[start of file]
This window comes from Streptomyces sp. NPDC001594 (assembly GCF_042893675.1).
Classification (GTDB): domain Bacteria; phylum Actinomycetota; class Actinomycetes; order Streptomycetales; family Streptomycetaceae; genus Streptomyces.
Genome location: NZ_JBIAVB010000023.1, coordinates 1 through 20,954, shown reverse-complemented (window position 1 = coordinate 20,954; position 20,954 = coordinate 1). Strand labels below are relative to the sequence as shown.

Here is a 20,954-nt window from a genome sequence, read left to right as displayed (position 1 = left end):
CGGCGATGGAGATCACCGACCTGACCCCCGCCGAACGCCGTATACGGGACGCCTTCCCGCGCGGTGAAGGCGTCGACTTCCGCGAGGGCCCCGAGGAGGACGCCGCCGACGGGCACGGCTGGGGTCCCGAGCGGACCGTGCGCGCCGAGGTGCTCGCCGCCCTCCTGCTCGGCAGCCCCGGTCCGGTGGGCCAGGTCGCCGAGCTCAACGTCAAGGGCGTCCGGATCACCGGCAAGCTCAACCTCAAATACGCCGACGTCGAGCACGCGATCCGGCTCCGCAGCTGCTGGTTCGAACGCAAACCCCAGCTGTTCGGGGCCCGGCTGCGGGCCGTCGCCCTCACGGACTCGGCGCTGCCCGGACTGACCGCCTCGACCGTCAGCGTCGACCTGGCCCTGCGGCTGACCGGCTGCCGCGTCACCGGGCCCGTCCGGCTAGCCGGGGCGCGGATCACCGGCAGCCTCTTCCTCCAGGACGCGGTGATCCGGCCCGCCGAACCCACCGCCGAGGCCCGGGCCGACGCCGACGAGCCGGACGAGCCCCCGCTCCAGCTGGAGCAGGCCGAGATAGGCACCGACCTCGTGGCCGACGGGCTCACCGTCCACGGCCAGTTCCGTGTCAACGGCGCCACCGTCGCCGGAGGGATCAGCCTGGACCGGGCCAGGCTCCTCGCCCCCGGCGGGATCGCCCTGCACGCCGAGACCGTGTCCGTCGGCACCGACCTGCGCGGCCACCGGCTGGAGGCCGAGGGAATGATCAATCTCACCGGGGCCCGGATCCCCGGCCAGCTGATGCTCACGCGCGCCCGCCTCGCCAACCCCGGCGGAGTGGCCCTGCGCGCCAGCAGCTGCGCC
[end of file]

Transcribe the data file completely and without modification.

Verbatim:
This window comes from Streptomyces sp. NPDC001594 (assembly GCF_042893675.1).
Classification (GTDB): domain Bacteria; phylum Actinomycetota; class Actinomycetes; order Streptomycetales; family Streptomycetaceae; genus Streptomyces.
Genome location: NZ_JBIAVB010000023.1, coordinates 1 through 20,954, shown reverse-complemented (window position 1 = coordinate 20,954; position 20,954 = coordinate 1). Strand labels below are relative to the sequence as shown.

Here is a 20,954-nt window from a genome sequence, read left to right as displayed (position 1 = left end):
CGGCGATGGAGATCACCGACCTGACCCCCGCCGAACGCCGTATACGGGACGCCTTCCCGCGCGGTGAAGGCGTCGACTTCCGCGAGGGCCCCGAGGAGGACGCCGCCGACGGGCACGGCTGGGGTCCCGAGCGGACCGTGCGCGCCGAGGTGCTCGCCGCCCTCCTGCTCGGCAGCCCCGGTCCGGTGGGCCAGGTCGCCGAGCTCAACGTCAAGGGCGTCCGGATCACCGGCAAGCTCAACCTCAAATACGCCGACGTCGAGCACGCGATCCGGCTCCGCAGCTGCTGGTTCGAACGCAAACCCCAGCTGTTCGGGGCCCGGCTGCGGGCCGTCGCCCTCACGGACTCGGCGCTGCCCGGACTGACCGCCTCGACCGTCAGCGTCGACCTGGCCCTGCGGCTGACCGGCTGCCGCGTCACCGGGCCCGTCCGGCTAGCCGGGGCGCGGATCACCGGCAGCCTCTTCCTCCAGGACGCGGTGATCCGGCCCGCCGAACCCACCGCCGAGGCCCGGGCCGACGCCGACGAGCCGGACGAGCCCCCGCTCCAGCTGGAGCAGGCCGAGATAGGCACCGACCTCGTGGCCGACGGGCTCACCGTCCACGGCCAGTTCCGTGTCAACGGCGCCACCGTCGCCGGAGGGATCAGCCTGGACCGGGCCAGGCTCCTCGCCCCCGGCGGGATCGCCCTGCACGCCGAGACCGTGTCCGTCGGCACCGACCTGCGCGGCCACCGGCTGGAGGCCGAGGGAATGATCAATCTCACCGGGGCCCGGATCCCCGGCCAGCTGATGCTCACGCGCGCCCGCCTCGCCAACCCCGGCGGAGTGGCCCTGCGCGCCAGCAGCTGCGCC